Really. I don’t want to be Facebook “Friends” with your kids. Or with anyone under the age of 21. Actually, make that 27. I prefer “friending” only adults with fully developed pre-frontal lobes who understand satire and are able to write in complete sentences without resorting to LOL-speak. If you don’t know the meaning of that last word, I will be “friends” with you. But not with your kids.
For one, I don’t want to censor myself more than I already do. I’m already “friends” with my mom, which means I try to avoid dropping f-bombs and being otherwise “tacky.” But at least she’s had years to get used to my writing inappropriate things in public.
Just as I don’t want to read about how many virtual milk cows you’ve added to Farmville, I don’t want to read your kids’ status updates. I just don’t. It makes me feel stalkerish and queasy. I hear more than enough silly pre-teen and teen banter driving carpool for my 12-year-old without reading it as I’m checking for silly adult banter on Facebook.
Plus, why are kids even on Facebook? The minimum age to have a FB page is supposedly 13. The official Facebook policy page says: “If you are under age 13, please do not attempt to register for Facebook or provide any personal information about yourself to us. If we learn that we have collected personal information from a child under age 13, we will delete that information as quickly as possible.”
So why am I getting “friend” requests from your 11 and 12-year-old children? And even, once, a 9-year-old? Are y’all telling your kids it’s OK for them to lie about their age to create time-suck social media accounts? I remember lying about my age in order to buy beer, but it was not with parental approval (or knowledge). So maybe you don’t know that your kid’s on Facebook? Better check.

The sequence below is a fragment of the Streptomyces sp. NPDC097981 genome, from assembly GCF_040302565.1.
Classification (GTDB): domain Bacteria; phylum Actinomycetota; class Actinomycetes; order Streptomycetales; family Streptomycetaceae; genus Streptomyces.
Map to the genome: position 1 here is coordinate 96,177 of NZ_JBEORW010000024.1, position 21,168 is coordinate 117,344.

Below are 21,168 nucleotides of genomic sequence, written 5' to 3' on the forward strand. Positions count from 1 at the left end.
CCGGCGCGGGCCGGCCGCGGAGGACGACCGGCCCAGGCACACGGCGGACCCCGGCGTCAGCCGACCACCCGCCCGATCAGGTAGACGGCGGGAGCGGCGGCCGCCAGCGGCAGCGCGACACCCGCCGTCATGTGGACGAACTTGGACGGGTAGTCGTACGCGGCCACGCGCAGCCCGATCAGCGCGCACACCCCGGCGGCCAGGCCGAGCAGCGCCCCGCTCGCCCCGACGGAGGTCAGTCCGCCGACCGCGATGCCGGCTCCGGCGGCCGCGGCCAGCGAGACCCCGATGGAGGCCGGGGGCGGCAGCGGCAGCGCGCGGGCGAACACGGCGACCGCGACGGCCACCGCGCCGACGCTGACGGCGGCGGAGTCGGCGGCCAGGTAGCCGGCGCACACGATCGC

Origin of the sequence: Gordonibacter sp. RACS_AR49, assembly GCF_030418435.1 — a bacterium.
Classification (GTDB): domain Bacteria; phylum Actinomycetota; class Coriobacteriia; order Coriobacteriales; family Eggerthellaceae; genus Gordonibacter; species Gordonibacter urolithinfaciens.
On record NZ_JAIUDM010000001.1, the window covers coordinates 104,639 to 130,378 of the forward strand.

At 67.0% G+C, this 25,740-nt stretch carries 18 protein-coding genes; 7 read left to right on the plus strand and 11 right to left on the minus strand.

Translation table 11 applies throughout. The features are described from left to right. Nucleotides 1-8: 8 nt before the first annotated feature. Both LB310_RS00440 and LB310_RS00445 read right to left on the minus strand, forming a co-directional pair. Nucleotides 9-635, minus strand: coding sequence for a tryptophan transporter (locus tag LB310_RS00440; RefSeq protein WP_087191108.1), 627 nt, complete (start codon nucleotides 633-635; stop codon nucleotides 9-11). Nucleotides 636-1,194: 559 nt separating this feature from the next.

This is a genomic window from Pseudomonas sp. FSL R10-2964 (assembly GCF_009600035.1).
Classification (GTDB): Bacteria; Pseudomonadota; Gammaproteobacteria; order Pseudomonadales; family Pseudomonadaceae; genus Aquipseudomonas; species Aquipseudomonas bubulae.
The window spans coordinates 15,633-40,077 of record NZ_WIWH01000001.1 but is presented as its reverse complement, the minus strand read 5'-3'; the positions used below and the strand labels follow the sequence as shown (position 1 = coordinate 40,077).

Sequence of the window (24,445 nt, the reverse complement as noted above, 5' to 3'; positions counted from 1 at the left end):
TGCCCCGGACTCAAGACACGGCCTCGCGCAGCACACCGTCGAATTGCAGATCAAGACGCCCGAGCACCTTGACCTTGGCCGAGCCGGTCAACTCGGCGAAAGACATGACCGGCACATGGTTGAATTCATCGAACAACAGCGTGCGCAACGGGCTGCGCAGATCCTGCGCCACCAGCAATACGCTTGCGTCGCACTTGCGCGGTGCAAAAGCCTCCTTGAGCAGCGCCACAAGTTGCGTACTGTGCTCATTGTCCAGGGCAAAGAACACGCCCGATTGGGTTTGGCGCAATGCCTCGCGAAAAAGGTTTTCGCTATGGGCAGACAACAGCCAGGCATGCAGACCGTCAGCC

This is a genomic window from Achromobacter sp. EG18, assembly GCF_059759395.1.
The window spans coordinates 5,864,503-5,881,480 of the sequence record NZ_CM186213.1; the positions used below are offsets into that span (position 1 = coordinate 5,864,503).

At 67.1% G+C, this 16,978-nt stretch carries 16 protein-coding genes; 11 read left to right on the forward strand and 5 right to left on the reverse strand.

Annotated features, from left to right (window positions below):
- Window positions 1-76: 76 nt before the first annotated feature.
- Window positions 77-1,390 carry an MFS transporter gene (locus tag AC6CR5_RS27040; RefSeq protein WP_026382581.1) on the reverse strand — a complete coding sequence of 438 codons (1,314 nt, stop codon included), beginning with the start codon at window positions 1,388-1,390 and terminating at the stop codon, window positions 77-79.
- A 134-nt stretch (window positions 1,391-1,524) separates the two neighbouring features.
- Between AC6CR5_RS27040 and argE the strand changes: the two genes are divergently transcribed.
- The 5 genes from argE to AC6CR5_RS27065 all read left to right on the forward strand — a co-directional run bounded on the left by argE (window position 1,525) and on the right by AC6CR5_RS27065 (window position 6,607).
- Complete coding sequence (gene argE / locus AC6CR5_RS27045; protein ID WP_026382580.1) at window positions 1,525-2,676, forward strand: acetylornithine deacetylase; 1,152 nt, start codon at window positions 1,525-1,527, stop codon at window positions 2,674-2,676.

My 12-year-old does not have a Facebook page. I did check. Nor will she have one for a good long while. I don’t think my 9-year-old even knows what Facebook is, thank the goddesses. My oldest shows no interest in spending time on-line, except for playing games and tracking her fantasy baseball team. But if she was interested in having her own Facebook page, I’d say, “No fricking way.” When she’s older, I may allow her to dive into the quagmire of on-line social interaction, but it will be with supervision. And she must “friend” her parents and her grandparents (though my dad’s never gonna be a Facebooker. For which I’m thankful). This may rein in her potential for public inappropriateness—though I don’t suppose her mom’s been a particularly good role model in that area. And while I’ll continue to have to deal with her silly banter, I can try to avoid that of her friends (love that “Ignore” button).
On a more serious level, I don’t think she’s mature enough to navigate the “friend” minefield of Facebook. I know adults who’ve gotten their feelings hurt by being “un-friended” or not being invited to a certain event that’s being crowed about on FB. There are also the folks who use the social media outlet as a tool for hurting or bullying others. I need more time to hammer safe on-line practices into my kids’ heads before I let them take on social media. Also, maybe it’s a brave new world, but I think using Facebook to announce your relationship status changes is a cultural regression. Plus it’s uncomfortable to get that random “so-and-so is single” or “so-and-so’s in a relationship and it’s complicated” message. Isn’t every relationship complicated? What does that mean anyway?
Ultimately, I’ll stick with Facebook myself so I can, in the future, monitor my kids activities there. In the meantime, I’m not gonna “friend” your or anyone else’s kids. Sorry.